• Fake Difficulty:
    • There are some quirks in how Jumper works that might cause Yet Another Stupid Death (probably the most egregious is being able to die to a fireball that you shouldn't be able to touch due to collision detection). Both 1 and 2 freeze for a while when the music loops (if you were in a middle of doing something, this probably will throw you off and kill you), but that's due to a quirk of the engine they were made in.
    • Some, only some gems in Jumper Two are cheaply hidden behind hidden passages.
  • Fake Trap: One stage in Jumper Two has one.
  • Final-Exam Boss: 7-3 is basically 3-4 (an earlier That One Level) made even more difficult.
  • Floating Platforms: Yellow blocks move back and forth mid-air.
  • Freeze-Frame Introduction: Each form of Ogmo in Jumper Three is introduced in a freeze-frame complete with super-imposed text, a fanfare and the screen focusing on them.
  • Gainax Ending: Jumper Two. After Ogmo and Gostbot defeat The Boss, Ogmo will land on the ground, and the last thing you'll see is him next to an Ogmobot that's impaled on a stalagmite. An eariler version of Jumper 3 was supposed to continue from that point and explain things, but Maddy went in a different direction.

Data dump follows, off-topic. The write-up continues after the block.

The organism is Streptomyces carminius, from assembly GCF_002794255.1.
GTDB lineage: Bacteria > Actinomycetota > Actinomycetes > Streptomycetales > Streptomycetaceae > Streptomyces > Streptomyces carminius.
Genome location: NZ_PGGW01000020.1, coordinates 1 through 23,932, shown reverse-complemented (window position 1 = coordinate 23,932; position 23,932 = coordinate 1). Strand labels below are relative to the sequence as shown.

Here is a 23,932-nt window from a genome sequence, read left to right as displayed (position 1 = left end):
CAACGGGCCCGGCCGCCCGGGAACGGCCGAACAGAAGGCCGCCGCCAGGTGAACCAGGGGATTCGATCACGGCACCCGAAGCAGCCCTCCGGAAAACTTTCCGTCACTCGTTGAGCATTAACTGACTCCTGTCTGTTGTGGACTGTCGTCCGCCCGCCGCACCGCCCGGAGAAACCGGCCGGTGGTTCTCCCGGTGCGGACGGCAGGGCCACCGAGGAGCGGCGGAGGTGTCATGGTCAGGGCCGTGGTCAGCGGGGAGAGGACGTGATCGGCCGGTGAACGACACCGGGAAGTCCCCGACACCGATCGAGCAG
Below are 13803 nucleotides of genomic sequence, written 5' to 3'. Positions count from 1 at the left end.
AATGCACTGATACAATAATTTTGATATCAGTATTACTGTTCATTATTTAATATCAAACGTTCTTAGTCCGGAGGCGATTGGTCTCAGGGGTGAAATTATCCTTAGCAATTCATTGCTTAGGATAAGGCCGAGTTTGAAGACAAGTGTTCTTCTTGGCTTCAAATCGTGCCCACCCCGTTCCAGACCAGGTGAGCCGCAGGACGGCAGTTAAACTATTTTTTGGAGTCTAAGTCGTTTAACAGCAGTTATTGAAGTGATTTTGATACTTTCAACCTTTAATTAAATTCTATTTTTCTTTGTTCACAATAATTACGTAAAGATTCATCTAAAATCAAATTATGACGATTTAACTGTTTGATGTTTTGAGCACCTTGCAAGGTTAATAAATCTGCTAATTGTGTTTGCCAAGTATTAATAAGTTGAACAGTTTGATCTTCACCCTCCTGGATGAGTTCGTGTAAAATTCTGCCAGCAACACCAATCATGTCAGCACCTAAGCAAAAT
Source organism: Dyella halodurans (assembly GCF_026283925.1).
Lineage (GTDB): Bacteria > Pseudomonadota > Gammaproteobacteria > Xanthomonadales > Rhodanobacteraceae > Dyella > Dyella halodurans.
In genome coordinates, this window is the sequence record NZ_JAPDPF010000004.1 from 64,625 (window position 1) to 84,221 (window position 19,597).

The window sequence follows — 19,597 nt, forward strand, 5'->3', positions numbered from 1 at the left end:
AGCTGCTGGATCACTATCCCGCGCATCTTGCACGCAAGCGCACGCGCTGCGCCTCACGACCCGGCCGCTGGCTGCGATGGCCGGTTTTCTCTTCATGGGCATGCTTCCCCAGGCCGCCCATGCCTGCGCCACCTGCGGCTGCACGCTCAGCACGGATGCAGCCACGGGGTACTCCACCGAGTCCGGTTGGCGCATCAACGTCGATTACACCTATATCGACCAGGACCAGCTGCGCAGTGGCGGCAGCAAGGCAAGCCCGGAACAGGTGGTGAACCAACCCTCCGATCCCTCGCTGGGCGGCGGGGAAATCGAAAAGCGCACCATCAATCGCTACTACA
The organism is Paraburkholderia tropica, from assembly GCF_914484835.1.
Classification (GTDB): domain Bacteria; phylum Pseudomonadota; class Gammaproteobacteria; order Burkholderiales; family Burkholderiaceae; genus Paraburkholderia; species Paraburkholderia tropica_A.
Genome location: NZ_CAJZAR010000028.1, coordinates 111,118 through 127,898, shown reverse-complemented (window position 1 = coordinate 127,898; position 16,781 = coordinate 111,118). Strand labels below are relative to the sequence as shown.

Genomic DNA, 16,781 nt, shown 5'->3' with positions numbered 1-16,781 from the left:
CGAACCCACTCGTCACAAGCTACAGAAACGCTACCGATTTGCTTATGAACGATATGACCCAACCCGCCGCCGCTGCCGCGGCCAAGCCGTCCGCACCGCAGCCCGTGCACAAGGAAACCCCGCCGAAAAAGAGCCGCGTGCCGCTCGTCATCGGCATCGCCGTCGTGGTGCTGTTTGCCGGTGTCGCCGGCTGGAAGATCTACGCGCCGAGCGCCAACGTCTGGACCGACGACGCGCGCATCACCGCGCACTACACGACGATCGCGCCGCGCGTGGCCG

• Gambit Pileup: In Jumper Two, the Conductor's kidnapping of Ogmo clashes with the Boss'.
  • Giant Space Flea from Nowhere: the Final Boss of Jumper; it's a green airplane. It's status as this is further cemented by it being the only boss to appear in the game.
  • Goomba Stomp: Ogmo can bounce from cannonballs, and he will depend on it.
    • It's also how you defeat the Evilbots and other enemies in Jumper: Opposing Forces.
  • Green Hill Zone: The first sector in Jumper Three.
  • Gusty Glade: Sector 7 in Jumper Two.
  • Hand Blast: The Boss from Jumper Two attacks by shooting red (which you must avoid) and blue (which you must reflect) energy balls from his hands.
  • Have a Nice Death: Unlocking and enabling "Taunt Mode" in Jumper 2 will cause the game to insult you every time you let Ogmo die.
  • Heel–Face Turn: Gostbot in Jumper Two.
  • Heroic Mime: Ogmo. When the boss tries to talk to him, he says nothing.
  • High-Altitude Battle: the Boss Battle of Sector 7 in Jumper, though every stage in 7 take place in the clouds.
  • High-Voltage Death: A common cause of death is by touching yellow sections of electricity currents.
  • An Ice Person: Blue Ogmo in Jumper Three slips around like hell, but he can create platforms to cross pits.
  • Interface Screw: Purple stars in Jumper Redux and Jumper Two Editor reverse Ogmo's movement until he catches a yellow star.
  • Interface Spoiler: Jumper Two's unlockables menu blatantly spoils the existence of "secret" levels. Chances are that you will see said menu long before finishing the last sector (one requirement for secret stage 1. The other is getting total record time below certain threshold.)